The Ambiguously Gay Duo of Sherlock: Sexual Aesthetics and the Limits of Cinematic Language
Camille DeBose / DePaul University
Season two of BBC America’s series Sherlock opens with a bomb, snipers, Moriarty’s awkward falsetto and a BeeGees ringtone. The cinematography is lovely and engaging. Watson and Sherlock are pulled from their efforts to solve the mysterious demise of an outdoorsman when representatives of Buckingham snap up the duo who soon find themselves sitting in the palace (Sherlock sans clothing). It is during this meeting with his brother Mycroft that we are introduced to not just the plot of episode one but also the subplot which will run, thickly, through each episode of the series. There is a well-known dominatrix referred to as The Woman who is in possession of compromising photos1. This is the plot. During the meeting this exchange occurs between the brothers.
Mycroft: “Don’t be alarmed, it’s to do with sex.”
Sherlock: “Sex doesn’t alarm me.”
Mycroft: “How would you know?”
This exchange is odd but not necessarily out of place in the manner in which Sherlock and Mycroft routinely trade barbs. As the show progressed I realized the question of Sherlock’s sexuality is the dominant (if not only) subplot. The viewer wants to know, as do almost the entire cast of characters, what Sherlock “is.” What follows this initial scene is a series of fascinating performances and exchanges that require everyone to “come out” as something. Everyone except Sherlock. Stranger still is the way in which his consistent adherence to asexuality becomes “read” or “told” as ambiguously gay which, for me, begs a discussion of the current limitations of cinematic language. Much of this homo-ambiguity is asserted through the relationship between Sherlock and Watson.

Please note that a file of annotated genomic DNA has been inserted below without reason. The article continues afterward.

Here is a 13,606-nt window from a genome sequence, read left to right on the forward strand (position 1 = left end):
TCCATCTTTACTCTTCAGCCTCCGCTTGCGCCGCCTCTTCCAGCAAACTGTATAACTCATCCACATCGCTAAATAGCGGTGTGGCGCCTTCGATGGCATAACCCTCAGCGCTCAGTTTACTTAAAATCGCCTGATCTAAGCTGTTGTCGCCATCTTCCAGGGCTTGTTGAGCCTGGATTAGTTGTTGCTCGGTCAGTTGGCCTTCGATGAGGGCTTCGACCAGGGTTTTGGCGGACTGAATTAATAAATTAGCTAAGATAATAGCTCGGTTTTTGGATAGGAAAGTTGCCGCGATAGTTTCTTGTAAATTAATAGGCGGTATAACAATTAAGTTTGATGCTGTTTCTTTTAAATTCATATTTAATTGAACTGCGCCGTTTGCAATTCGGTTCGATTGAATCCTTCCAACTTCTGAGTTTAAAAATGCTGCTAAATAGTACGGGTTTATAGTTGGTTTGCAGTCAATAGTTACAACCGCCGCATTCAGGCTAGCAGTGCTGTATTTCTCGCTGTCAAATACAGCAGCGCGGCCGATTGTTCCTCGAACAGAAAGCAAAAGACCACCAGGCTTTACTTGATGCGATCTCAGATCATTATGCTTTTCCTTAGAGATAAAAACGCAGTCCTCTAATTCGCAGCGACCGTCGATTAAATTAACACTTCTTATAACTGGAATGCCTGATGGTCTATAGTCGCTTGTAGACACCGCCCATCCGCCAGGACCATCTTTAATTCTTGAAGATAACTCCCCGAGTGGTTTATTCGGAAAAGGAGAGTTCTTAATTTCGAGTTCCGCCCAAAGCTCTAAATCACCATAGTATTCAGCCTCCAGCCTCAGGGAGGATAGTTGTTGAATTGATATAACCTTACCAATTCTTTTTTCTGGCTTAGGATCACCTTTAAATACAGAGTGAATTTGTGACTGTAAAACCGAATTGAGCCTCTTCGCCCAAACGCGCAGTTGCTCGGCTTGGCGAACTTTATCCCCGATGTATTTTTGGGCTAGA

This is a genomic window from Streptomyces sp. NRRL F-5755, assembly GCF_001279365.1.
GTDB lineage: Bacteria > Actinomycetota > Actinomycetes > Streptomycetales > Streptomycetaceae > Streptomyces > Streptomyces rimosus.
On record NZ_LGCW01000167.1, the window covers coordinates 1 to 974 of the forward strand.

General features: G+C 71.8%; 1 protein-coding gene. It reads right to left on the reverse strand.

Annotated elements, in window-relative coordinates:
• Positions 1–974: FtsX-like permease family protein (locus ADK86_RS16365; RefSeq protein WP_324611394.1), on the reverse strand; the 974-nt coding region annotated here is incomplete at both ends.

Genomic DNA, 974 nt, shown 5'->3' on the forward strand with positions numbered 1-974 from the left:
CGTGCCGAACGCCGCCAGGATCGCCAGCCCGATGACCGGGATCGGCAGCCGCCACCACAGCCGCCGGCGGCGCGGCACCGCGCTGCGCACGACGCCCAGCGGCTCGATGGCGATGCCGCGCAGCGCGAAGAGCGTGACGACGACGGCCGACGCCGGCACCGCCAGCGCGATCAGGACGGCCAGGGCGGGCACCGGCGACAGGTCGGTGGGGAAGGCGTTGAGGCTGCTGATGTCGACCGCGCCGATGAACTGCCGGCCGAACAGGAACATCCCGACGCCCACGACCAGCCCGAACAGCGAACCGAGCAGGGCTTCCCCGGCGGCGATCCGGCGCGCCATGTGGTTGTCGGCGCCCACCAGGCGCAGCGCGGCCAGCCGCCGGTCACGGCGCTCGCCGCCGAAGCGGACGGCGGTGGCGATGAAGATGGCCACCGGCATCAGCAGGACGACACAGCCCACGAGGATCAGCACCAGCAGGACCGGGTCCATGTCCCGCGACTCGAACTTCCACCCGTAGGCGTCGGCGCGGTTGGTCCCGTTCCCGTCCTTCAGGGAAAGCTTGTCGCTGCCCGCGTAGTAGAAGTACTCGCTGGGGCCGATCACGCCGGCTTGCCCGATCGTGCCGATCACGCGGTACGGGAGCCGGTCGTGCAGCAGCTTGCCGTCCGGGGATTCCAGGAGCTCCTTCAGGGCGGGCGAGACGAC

The Woman: “Somebody loves you. If I had to punch that face I’d avoid your eyes and nose too.” (Referring to Watson)
Watson’s Ex-Girlfriend: “My friends were wrong about you. You’re a great boyfriend. Sherlock Holmes is a very lucky man.”
To counter these assertions Watson is constantly declaring that he is “not gay.” I don’t mean to suggest the series is in any way homophobic because I don’t find it so. I find it strangely declarative. Watson is regularly declaring he’s not gay. Later a male couple in the “Hound of Baskerville” declare they are. The Woman in a pivotal scene declares she is lesbian. Everybody’s coming out (in word or deed) when the question being posed is “What is Sherlock?” The “problem” of Sherlock’s asexuality presents us with an interesting opportunity to slice into the signs and symbols of cinematic language and assess whether it has become overburdened with sexual signifiers. We can then go further and interrogate whether this load works to restrict how we “show” a story. The absence of sexual situations in Sherlock withholds from its viewers the answer to the question- “what is he?” Well… He is a “virgin” who “is not afraid of sex” and friend to Watson who is emphatically “not gay!” I was tremendously amused recently when my eleven year old declared he’d deciphered the adult conversation between me and my husband by using “context clues.” Sherlock offers no contexualizing morsels which makes me wonder if we (producers of visual media) do not yet know how to “show” asexuality. In his asexuality he becomes gay. Sort of. Sherlock is aggressive. Well dressed and dapper though he may be he is also prone to fits of rage. During one scene in the Hound of Baskerville, Watson refers to Holmes as “Spock” but he is not “Spock.” Sherlock is sincerely emotive and quite passionate. While he is not a sexual creature he is certainly an emotional one2. In Kim et al’s discussion of the “Heterosexual script” they assert the existence of, what they identify as, a “sex as masculinity” code which “positions sexuality as a defining component of masculinity and encompasses notions that men are sexual initiators who are preoccupied with sex and…will go to great lengths to have intercourse.”3 Sherlock decouples masculinity from sex through displays of aggression and dominance while simultaneously creating ambiguity by his sexual disinterest.